Still, something was stopping me; the thought. I didn't see myself frying some liver in a skillet just yet. I still can't believe that just a few years ago, I'd be digusted by the touch of raw meat and wouldn't eat anything that contained bones. I was fine with it as long as it didn't resemble an animal in any kind of way. And then I went paleo.
These days I roast whole chickens and large pieces of meat, I love bacon and my meals aren't complete without a piece of something that used to roam around freely on grassland. Why wouldn't I eat liver? While I was on the train this morning and checking facebook updates, I found this recipe:
Crispy chicken livers, somehow it appealed to me. I did have to do some grocery shopping after all, so I looked out for chicken livers. For just under 2 euros ($2,50), I got my hands on 400g chicken livers; that's insanely cheap! And in the back of my head I stll had the thought that, for that price, it wouldn't be that much of a shame if I really didn't like it and had to throw it away.
About an hour later, I was frying my livers in some coconut oil. They tasted great! Delicious! I can definitely recommend them to anyone.
So, if you still need some more information before you decide to start eating liver? Here are some facts:
- It's a good protein source.
- It's the concentrated source of vitamin A, which is beneficial for good eyesight.
- It contains a lot of B vitamins, especially vitamin B12 which plays an important role in preventing anaemia. A lack of B12 is often found in people with chronic fatigue.
- It contains a lot of folic acid; important for fertility.
- It contains iron in an easily available form; it's easily absorbed into your body to use.
- It contains copper, zinc and chromium.
- It contains a certain 'anti fatigue factor'; scientists found out that rats are able to swim much longer after eating liver than rats who got something else to eat, no matter how much nutrients were in there.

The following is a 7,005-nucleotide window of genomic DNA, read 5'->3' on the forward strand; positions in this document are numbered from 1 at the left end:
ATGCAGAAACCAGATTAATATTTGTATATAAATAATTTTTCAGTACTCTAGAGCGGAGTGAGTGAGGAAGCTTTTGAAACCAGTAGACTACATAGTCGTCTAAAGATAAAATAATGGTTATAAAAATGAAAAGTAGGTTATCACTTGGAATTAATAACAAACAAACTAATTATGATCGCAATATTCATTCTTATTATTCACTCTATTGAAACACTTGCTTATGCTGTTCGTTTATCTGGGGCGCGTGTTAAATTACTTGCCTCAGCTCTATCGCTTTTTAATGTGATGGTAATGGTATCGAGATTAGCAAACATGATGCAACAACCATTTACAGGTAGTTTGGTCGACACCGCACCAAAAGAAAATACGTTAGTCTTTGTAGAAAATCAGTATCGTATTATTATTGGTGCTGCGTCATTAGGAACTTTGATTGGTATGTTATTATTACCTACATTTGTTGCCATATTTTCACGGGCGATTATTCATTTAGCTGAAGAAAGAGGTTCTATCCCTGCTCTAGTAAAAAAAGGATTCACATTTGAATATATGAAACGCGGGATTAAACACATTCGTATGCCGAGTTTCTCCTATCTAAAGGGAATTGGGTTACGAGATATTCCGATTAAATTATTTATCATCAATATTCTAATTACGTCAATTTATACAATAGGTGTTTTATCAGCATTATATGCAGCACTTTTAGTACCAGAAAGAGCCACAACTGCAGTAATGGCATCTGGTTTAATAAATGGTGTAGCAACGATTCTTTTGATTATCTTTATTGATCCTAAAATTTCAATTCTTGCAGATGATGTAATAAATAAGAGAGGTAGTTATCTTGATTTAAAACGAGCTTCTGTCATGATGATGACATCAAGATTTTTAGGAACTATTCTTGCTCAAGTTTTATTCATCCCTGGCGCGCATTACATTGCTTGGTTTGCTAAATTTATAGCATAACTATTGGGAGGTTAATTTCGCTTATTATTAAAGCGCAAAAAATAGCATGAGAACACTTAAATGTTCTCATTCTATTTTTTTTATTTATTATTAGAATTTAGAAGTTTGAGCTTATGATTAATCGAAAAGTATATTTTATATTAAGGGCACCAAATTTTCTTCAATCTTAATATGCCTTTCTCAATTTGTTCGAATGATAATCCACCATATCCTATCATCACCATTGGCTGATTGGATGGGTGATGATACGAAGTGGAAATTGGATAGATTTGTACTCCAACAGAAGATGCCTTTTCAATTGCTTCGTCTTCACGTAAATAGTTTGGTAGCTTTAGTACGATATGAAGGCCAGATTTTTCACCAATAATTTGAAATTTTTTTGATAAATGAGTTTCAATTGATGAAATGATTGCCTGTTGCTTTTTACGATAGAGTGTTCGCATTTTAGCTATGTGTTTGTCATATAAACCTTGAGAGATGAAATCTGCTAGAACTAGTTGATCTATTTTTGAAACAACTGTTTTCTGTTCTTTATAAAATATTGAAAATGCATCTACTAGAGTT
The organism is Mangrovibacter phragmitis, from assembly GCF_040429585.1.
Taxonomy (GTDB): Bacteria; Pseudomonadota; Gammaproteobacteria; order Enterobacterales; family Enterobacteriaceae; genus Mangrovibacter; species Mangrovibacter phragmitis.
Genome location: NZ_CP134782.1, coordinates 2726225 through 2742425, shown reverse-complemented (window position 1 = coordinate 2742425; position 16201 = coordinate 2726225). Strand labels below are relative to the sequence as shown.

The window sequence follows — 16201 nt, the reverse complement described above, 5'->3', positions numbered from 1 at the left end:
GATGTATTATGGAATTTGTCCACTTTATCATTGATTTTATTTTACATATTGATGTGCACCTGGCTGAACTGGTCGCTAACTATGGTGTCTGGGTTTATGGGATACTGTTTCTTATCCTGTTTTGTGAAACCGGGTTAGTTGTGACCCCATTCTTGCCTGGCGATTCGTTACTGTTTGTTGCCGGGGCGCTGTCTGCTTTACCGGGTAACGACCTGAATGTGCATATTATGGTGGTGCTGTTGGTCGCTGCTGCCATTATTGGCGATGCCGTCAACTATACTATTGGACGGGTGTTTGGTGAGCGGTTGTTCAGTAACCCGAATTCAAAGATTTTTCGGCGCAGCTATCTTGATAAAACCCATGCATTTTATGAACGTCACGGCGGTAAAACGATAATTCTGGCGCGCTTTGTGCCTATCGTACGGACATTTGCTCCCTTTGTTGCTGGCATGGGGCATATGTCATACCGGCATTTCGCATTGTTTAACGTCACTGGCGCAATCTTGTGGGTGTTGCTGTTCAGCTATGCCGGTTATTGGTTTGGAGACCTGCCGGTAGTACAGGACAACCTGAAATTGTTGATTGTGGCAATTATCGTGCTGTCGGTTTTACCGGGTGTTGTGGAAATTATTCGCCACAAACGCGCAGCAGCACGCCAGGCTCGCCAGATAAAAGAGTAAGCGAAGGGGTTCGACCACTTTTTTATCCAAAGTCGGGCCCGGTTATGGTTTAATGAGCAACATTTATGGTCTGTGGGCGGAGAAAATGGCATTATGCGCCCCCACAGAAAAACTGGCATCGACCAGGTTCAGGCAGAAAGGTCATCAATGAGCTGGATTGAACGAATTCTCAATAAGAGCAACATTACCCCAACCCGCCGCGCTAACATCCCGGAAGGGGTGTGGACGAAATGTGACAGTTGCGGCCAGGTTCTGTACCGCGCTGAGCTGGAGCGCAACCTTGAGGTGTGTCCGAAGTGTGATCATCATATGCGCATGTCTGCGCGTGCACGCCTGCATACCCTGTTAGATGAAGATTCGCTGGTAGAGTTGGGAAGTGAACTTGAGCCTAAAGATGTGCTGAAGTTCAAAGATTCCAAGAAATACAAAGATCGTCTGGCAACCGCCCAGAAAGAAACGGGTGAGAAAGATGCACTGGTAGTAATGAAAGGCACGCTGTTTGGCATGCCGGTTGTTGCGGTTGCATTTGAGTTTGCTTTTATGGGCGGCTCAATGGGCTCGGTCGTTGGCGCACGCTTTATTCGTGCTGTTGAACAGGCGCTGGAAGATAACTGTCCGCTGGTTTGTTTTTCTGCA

- It contains co-enzyme Q10; which is anti-aging and important for heart health.
- It contains purines; something DNA and RNA are made of.
- It contains panthotenic acid; this supports the adrenal glands and helps the body fight stress.
Many people still think it's unhealthy to eat liver because of the high amount of toxins in there. This is a misunderstanding: while the lever does neutralize toxins, it doesn't store them. Toxins are stored in fat tissue.
Here's a table where nutrients found in apples, carrots, red meat and beef liver are compared:
|APPLE (100 g)||CARROTS (100 g)||RED MEAT (100 g)||BEEF LIVER (100 g)|
|Calcium||3.0 mg||3.3 mg||11.0 mg||11.0 mg|
|Phosphorus||6.0 mg||31.0 mg||140.0 mg||476.0 mg|
|Magnesium||4.8 mg||6.2 mg||15.0 mg||18.0 mg|
|Potassium||139.0 mg||222.0 mg||370.0 mg||380.0 mg|
|Iron||.1 mg||.6 mg||3.3 mg||8.8 mg|
|Zinc||.05 mg||.3 mg||4.4 mg||4.0 mg|
|Copper||.04 mg||.08 mg||.18 mg||12.0 mg|
|Vitamin A||None||None||40 IU||53,400 IU|
|Vitamin D||None||None||Trace||19 IU|
|Vitamin E||.37 mg||.11 mg||1.7 mg||.63 mg|
|Vitamin C||7.0 mg||6.0 mg||None||27.0 mg|
|Thiamin||.03 mg||.05 mg||.05 mg||.26 mg|
|Riboflavin||.02 mg||.05 mg||.20 mg||4.19 mg|
|Niacin||.10 mg||.60 mg||4.0 mg||16.5 mg|
|Panthothenic Acid||.11 mg||.19 mg||.42 mg||8.8 mg|
|Vitamin B6||.03 mg||.10 mg||.07 mg||.73 mg|
|Folic Acid||8.0 mcg||24.0 mcg||4.0 mcg||145.0 mcg|
|Biotin||None||.42 mcg||2.08 mcg||96.0 mcg|
|Vitamin B12||None||None||1.84 mcg||111.3 mcg|